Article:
Construction Minister Ján Počiatek withdrew the bill which was to replace a 1976 law from discussion in parliament on September 22.
In early January discussion with experts was launched and changes have been prepared that will concern, for example, handicap-accessible facilities, or the issue of construction stress analyses.
“These negotiations are just starting now, and the changes will probably be included in the legislation process in the second half of 2016,” ministry spokesman Martin Kóňa informed the SITA newswire. “It would be premature to talk about specific measures.”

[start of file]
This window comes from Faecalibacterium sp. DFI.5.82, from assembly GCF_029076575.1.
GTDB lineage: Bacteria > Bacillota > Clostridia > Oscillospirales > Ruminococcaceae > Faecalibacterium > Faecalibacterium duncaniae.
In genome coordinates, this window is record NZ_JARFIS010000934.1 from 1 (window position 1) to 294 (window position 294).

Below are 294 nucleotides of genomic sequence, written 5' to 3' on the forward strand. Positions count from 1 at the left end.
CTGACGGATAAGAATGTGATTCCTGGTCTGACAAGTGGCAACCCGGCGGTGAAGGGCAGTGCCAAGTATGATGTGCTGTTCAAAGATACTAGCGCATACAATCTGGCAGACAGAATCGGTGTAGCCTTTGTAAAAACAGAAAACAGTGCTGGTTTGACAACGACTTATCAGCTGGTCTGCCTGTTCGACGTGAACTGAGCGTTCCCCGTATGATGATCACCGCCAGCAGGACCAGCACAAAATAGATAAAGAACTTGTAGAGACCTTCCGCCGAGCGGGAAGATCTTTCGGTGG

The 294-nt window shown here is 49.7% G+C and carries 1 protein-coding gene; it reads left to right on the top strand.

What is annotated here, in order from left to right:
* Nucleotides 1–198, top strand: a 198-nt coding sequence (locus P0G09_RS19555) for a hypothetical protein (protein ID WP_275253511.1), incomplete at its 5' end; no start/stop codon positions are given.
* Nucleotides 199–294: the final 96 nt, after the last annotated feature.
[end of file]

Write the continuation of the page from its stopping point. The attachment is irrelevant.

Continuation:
Thus, the new government and parliament to emerge from the March 2016 election will deal with the bill.
The new construction law was meant to speed up and increase the effectiveness of construction activities and solve the nation-wide issue of low discipline in the sector. Its draft also addressed the issue of illegal construction and introduced an obligation to have a master plan to all municipalities.
It was intended, according to the ministry, to strongly boost the development of the construction industry.
“It was a modern, flexible bill which reflected the current needs,” Kóňa said. “It was prepared within maximum consensus possible.”
He added that due to various pressures, the ministry was forced to withdraw the bill from the legislation process.
15. Feb 2016 at 6:15 | Compiled by Spectator staff